assets have gone through much change over the past 12 months, but post-election confidence meant commercial investments and alternative asset classes would be more popular once again, according to Ray White’s latest Between the Lines
“Once the hottest alternative investment asset, demand reduced as banking regulation made it difficult to obtain lending, resulting in an increase in days on market and some growth in investment yields,” said Ray White’s Head of Research Vanessa Rader.
“While volumes maintained a strong rate, the limited competition resulted in assets without strong occupancy or in sub-prime locations attracting higher yields; although quality establishments continued to achieve sub-five per cent yields.
“While volumes have been limited early in 2019, many buyers were in standby mode waiting on the outcome of the State and Federal election and its impact on the property market.
“Post-election, we’ve already seen APRA relax serviceability on home loans, which is likely to improve confidence surrounding the investment into commercial investments and alternative asset classes.
“With yields showing some uplift over the last year, we anticipate this may recover during the remainder of the year as sentiment shifts.
“The slowdown in development activity in this space will also subdue concerns around oversupply, with many projects notably in regional locations now more cautiously demand-led, keeping occupancy elevated.”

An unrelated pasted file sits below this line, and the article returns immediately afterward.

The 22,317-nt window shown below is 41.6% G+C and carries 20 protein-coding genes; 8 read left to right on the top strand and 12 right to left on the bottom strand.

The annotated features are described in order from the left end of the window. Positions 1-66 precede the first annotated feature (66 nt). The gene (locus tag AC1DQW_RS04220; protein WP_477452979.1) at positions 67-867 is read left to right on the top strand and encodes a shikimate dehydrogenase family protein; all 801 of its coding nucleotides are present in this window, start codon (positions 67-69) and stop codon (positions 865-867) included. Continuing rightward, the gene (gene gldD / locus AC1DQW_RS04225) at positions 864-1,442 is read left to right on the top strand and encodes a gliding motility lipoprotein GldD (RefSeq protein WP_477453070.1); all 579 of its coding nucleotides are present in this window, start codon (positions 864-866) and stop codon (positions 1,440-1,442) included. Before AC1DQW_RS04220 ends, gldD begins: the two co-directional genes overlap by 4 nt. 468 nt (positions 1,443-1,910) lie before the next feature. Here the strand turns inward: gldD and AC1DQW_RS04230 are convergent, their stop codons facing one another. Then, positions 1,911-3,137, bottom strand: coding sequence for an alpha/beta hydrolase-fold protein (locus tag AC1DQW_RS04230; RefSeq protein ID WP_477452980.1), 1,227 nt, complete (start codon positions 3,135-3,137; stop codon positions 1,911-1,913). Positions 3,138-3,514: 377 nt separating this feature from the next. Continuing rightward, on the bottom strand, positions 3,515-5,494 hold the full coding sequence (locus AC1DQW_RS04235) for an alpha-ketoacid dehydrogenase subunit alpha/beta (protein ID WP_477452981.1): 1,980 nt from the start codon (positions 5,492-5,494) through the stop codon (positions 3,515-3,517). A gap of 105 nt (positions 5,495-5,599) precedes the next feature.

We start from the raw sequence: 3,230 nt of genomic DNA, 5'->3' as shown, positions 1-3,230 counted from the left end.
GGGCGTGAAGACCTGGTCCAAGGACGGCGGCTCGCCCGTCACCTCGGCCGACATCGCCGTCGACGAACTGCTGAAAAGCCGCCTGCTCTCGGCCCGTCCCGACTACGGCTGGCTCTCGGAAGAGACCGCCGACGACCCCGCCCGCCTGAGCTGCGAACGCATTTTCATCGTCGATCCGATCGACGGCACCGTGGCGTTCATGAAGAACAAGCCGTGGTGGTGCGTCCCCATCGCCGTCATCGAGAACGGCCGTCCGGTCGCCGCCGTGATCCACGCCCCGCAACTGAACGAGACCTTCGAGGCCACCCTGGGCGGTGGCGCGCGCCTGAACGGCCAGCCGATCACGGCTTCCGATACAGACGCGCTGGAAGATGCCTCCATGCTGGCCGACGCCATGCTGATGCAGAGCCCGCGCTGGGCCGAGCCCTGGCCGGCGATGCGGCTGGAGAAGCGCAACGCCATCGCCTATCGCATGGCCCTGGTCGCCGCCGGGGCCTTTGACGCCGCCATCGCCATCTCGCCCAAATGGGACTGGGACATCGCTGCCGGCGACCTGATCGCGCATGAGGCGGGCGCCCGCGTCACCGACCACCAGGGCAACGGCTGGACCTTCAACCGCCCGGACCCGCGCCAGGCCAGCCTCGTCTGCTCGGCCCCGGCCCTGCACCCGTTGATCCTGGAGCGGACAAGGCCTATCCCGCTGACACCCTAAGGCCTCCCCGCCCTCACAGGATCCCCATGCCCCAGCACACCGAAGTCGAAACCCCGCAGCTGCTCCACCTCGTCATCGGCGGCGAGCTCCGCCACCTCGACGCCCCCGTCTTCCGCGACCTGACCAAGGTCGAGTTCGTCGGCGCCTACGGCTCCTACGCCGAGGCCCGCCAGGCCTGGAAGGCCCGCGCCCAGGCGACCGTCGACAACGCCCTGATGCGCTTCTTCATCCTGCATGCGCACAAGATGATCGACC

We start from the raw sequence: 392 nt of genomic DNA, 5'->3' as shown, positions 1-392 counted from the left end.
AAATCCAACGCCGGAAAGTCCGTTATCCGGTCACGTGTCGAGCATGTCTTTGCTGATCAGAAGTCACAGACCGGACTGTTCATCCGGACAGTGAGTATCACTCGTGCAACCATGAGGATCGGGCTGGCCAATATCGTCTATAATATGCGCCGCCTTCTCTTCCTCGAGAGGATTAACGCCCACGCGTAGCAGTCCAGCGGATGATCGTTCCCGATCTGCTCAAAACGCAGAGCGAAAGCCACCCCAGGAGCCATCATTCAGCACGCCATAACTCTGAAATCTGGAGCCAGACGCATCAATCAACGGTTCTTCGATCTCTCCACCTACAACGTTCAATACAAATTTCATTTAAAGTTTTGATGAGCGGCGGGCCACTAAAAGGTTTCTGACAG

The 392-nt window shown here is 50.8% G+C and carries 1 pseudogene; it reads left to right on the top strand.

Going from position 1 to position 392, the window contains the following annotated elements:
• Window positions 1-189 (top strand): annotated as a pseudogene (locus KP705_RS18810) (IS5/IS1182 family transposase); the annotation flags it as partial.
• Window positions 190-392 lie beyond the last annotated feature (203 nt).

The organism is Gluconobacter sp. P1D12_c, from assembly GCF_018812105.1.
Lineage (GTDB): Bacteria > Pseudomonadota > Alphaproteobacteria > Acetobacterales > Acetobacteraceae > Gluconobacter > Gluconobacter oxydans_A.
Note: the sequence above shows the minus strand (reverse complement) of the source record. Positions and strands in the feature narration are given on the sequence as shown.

Ray White Commercial NSW Director Michael Ajaka said NSW’s strong population growth would ensure that childcare assets would remain at high occupancy.
“This heavily government subsidised income stream will continue to be attractive to private buyers, which is likely to result in downward pressure on yields,” Mr Ajaka said.
“We’ve seen a slowdown in development of new childcare centres over the past two years after a long, high supply period, in line with the Sydney housing boom.
“Currently there are 399 projects at various stages of planning throughout NSW, of which 78.2 per cent are located within the greater metropolitan Sydney area.
“There are 33 projects currently under construction with completion expected over the next 12 months, of which 24 are located within metropolitan Sydney in long-established suburbs, catering for growth in population in the more traditional, long-standing suburban locations.”